David Priess, author of The President’s Book of Secrets and How to Get Rid of a President, recently visited the University of New Brunswick for a lecture on the President’s Daily Brief (PDB). 


Priess is an ex-CIA officer who served during the presidencies of Bill Clinton and George W. Bush. He is a Political Scientist and has taught classes at Duke University, the George Washington University, and George Mason University. 


The Brunswickan sat with Priess for an interview on April 3rd. Our talk ranged from the nature of real-life intelligence, his book-writing process, current events, and even his dog, the Twitter famous Ollie.


“The purpose of intelligence is to inform a decision maker to help her or him have more information to reduce the uncertainty for a major decision that they have in the government context,” explained Priess, “that usually is in foreign policy.”


“So is Russia going to invade Ukraine or not?” He prompted. “That’s a question that intelligence can help shed some light on.”


He continued: “In order to do that, you need to have information and you need to have analysis.”


“The information is the collection part. And you can imagine different ways you can ask somebody who knows Vladimir Putin,” said Priess. 


“If he said anything about invading Ukraine, you can intercept communications between Russian military and political leaders.”


“You can use satellite imagery to see the movement of Russian troops. All of that is information.” 


“But you need an analyst who puts all the information together and makes a judgment about what is happening. That is all part of intelligence.”


“In fiction especially like the James Bond movies, they seem to overlook most of that,” he explained.


“And they focus on something which is part of intelligence in some countries, but not others, some treated just as a military function.”


“But in most Western intelligence services, there’s also covert action which is actually changing something overseas,” Priess continued.


“That is not the core purpose of intelligence, simply conceived,” he concluded.


Priess was the first to interview, for a book, all living U.S. Presidents, Vice-Presidents, and their respective CIA directors: “All of them were interesting to talk to or to get information from.”


“I found George H. W. Bush, who was president from 1989 to 1993, the most interesting in some ways.”


“Because he had previously been the head of the CIA before he was vice president and then President,” he explained, “so he had three very different vantage points on intelligence and it was interesting to talk to the person, the one person who had those three roles.”


Priess also highlighted Bill Clinton, with whom he spoke over the telephone: “He also was really sharp, he was remembering a lot of good details.”


“And he gave me some, some color for the book that I didn’t get in other ways.”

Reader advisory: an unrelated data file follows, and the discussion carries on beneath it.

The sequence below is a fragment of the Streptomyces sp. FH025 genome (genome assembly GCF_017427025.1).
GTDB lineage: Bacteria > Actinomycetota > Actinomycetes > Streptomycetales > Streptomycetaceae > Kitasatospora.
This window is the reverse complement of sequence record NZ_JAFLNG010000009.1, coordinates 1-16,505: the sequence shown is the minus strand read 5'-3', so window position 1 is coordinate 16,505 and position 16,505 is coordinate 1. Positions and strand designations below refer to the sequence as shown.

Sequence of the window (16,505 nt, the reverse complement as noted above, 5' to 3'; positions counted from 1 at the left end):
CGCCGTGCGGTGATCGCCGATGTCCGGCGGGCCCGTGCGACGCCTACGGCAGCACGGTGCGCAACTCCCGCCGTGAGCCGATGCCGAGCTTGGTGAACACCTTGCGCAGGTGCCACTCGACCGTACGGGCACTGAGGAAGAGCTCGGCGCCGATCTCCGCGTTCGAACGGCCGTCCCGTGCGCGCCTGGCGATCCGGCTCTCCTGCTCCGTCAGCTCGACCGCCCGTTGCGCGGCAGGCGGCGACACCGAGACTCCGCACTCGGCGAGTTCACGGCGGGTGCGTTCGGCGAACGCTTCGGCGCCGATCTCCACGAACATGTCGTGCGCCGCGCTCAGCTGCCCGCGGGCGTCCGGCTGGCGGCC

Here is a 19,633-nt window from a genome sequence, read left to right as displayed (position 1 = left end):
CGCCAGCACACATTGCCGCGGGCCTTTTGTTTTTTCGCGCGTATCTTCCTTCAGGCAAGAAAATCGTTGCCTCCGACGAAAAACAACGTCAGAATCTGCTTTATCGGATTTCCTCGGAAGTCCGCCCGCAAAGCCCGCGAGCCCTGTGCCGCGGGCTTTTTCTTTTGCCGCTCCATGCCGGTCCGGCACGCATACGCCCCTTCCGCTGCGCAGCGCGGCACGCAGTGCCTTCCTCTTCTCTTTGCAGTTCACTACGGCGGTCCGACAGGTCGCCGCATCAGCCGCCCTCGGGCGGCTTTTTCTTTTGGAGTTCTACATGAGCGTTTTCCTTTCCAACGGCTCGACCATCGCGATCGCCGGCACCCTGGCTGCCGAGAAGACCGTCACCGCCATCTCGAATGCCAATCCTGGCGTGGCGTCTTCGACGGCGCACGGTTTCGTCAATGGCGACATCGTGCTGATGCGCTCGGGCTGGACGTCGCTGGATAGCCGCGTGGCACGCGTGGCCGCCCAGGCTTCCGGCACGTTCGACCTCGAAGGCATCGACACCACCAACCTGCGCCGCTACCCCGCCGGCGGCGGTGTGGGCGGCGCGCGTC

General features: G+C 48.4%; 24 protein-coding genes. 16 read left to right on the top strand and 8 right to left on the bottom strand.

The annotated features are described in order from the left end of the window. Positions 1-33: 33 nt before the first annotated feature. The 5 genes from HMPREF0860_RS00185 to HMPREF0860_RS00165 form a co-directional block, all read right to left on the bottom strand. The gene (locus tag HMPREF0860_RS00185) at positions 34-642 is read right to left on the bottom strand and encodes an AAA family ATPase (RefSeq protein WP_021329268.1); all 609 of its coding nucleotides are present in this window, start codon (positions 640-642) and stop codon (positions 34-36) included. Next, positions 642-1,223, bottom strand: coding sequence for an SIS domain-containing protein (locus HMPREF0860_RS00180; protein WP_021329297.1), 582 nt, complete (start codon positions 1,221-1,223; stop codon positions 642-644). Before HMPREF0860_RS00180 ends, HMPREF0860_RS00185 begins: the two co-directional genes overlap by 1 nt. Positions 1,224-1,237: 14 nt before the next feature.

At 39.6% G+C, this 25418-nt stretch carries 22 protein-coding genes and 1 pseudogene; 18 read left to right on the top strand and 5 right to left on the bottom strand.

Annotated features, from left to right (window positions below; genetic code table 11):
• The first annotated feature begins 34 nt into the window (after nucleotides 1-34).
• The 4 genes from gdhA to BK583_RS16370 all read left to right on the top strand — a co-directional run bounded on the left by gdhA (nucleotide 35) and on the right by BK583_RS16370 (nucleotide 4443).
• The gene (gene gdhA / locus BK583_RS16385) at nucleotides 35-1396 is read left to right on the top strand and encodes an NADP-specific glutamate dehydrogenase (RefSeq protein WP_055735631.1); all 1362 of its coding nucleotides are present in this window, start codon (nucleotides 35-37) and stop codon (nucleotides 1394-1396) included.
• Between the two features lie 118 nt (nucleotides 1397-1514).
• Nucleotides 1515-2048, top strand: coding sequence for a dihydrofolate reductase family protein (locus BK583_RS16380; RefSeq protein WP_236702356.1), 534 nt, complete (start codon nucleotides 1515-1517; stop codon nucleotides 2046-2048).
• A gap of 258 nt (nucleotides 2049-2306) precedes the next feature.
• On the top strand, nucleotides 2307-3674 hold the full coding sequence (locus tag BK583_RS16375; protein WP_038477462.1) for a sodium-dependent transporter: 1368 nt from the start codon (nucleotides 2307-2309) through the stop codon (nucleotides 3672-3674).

A topic that Priess approaches in his book is the adaptation of the President’s Daily Brief to suit the different styles of each president. Priess witnessed these changes first-hand, between the Clinton and Bush administrations.


“Bill Clinton did not take daily in person briefings with an officer who was going to talk with him about it,” he noted. 


“He was a reader and he read it, and he did interact with his intelligence briefers on occasion, but not every day.”


Bush had a different approach to intelligence: “When [he] became president, he started right away and said: ‘I want a CIA officer briefing me every day, even when I travel. I want the briefer to go with me.’”


“And that just led to a different dynamic because then it’s not about just the words on the printed page,” he went on.


“It’s about the words on the printed page and the conversation.”


Priess also addressed the current TikTok kerfuffle in the United States: “Oh, it’s not an issue that I’ve studied in depth. People who I take very seriously have raised some real concerns.”


“And the concern isn’t necessarily what TikTok is doing right now with your app.”


“The concern is that the Chinese government can get anything that TikTok picks up when they want to. And that might be okay.”


“People are giving things away to Facebook for free,” said Priess. “But I worry about whether TikTok is picking up other things other than what videos you’re watching, other things on the device.”


“That said, if there were a TikTok ban, there would probably be a similar app with different concerns.”


“I don’t think that TikTok is the end, if TikTok went away tomorrow. It would not be for long, because something like TikTok would become very popular very soon,” Priess concluded.


We asked Priess about his dog, Ollie, who is all over his Twitter feed. 


“Ollie is wonderful,” he said, “he is a rescue dog that we found and he found us last year and he is just a big, big, cuddly teddy bear.”


“He is a good boy, and is probably more popular on Twitter than I am,” he joked. 


“He also gets to hear me talk about presidents and intelligence a lot, so he is a very good boy. And he’s probably becoming a very well educated boy on politics.”

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